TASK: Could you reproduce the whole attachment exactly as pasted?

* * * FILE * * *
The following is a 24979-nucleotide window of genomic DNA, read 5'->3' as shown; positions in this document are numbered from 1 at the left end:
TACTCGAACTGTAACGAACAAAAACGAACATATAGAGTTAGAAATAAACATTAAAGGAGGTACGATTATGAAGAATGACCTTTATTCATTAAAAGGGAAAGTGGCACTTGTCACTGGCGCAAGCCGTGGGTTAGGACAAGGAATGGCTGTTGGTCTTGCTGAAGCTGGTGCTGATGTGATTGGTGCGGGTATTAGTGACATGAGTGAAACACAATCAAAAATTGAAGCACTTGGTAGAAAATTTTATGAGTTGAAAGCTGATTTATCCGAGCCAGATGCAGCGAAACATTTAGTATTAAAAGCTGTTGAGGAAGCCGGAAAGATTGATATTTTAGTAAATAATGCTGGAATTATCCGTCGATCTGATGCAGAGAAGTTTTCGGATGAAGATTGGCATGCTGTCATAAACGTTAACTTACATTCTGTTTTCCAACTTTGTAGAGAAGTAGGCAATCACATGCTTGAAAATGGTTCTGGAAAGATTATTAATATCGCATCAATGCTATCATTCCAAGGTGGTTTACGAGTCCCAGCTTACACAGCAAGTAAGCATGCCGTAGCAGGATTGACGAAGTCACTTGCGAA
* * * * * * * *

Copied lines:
The following is a 24979-nucleotide window of genomic DNA, read 5'->3' as shown; positions in this document are numbered from 1 at the left end:
TACTCGAACTGTAACGAACAAAAACGAACATATAGAGTTAGAAATAAACATTAAAGGAGGTACGATTATGAAGAATGACCTTTATTCATTAAAAGGGAAAGTGGCACTTGTCACTGGCGCAAGCCGTGGGTTAGGACAAGGAATGGCTGTTGGTCTTGCTGAAGCTGGTGCTGATGTGATTGGTGCGGGTATTAGTGACATGAGTGAAACACAATCAAAAATTGAAGCACTTGGTAGAAAATTTTATGAGTTGAAAGCTGATTTATCCGAGCCAGATGCAGCGAAACATTTAGTATTAAAAGCTGTTGAGGAAGCCGGAAAGATTGATATTTTAGTAAATAATGCTGGAATTATCCGTCGATCTGATGCAGAGAAGTTTTCGGATGAAGATTGGCATGCTGTCATAAACGTTAACTTACATTCTGTTTTCCAACTTTGTAGAGAAGTAGGCAATCACATGCTTGAAAATGGTTCTGGAAAGATTATTAATATCGCATCAATGCTATCATTCCAAGGTGGTTTACGAGTCCCAGCTTACACAGCAAGTAAGCATGCCGTAGCAGGATTGACGAAGTCACTTGCGAA